In the last year, five other central city or mid-Market nonprofit projects have used the resources of The 1% program, which joined the latest public-private push to revive the grungy area on Market Street between Fifth and 10th in San Francisco.
The 1% idea is the brainchild of Public Architecture, a 10-year-old nonprofit at Eighth and Folsom streets. In six years, 571 nonprofits nationwide have searched for help and 1,011 architectural firms have made the pledge. Read more
By Amy Ress
Habitat for Humanity believes that every man, woman and child should have a decent, safe and affordable place to live. In 2009, the organization reached out to Public Architecture with an interest in exploring how they could better engage the design community to improve the design and construction process for their 1400 affiliates across the country.
Public Architecture saw their request as an opportunity to advocate that quality design could further Habitat’s mission. We used The 1% program to match a select group of architecture firms, recognized for their residential design excellence and commitment to public service, to work with Habitat affiliates vetted for their building track record and enthusiasm to partner with designers to bring innovation to their plans. Through the generous support of Formica and their commitment to advance the dialogue of sustainable affordable housing, the teams have been challenged to design and build a home that exceeds Habitat’s typical design and sustainability standards. Read more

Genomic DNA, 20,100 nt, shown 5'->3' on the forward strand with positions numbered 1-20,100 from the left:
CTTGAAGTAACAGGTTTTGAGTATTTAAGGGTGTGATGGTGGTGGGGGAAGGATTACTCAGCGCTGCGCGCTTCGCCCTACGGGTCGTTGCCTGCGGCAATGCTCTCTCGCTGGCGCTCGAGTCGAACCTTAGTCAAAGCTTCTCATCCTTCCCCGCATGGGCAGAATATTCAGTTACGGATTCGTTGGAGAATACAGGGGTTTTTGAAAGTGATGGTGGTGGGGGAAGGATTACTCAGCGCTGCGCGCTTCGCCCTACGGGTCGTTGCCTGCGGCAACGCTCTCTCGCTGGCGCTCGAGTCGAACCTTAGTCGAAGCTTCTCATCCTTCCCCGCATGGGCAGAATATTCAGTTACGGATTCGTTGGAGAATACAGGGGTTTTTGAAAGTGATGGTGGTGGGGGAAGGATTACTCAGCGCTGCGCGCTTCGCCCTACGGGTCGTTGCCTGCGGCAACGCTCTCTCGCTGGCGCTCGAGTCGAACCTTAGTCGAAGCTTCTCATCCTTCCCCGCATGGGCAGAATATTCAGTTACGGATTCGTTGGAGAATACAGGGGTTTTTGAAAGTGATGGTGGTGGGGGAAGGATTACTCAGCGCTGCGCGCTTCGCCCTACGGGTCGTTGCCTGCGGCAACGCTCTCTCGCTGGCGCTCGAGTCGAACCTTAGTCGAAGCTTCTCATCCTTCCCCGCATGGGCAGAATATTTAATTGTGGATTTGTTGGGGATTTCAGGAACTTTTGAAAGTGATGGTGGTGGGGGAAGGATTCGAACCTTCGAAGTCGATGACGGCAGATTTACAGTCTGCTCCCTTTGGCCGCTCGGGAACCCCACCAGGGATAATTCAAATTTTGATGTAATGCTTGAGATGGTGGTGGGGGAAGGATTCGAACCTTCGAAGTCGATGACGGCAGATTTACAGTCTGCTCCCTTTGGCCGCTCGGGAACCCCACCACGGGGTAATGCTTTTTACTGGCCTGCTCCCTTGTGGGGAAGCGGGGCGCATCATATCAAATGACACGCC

By Brad Leibin
Public Architecture is working to revitalize the exterior of a major electrical substation to enhance the building’s relationship with its transitioning neighborhood. Originally designed to celebrate and maximize its function as infrastructure, today the substation is being retrofitted to make a more holistic contribution to the vitality of the neighborhood by stimulating the public realm.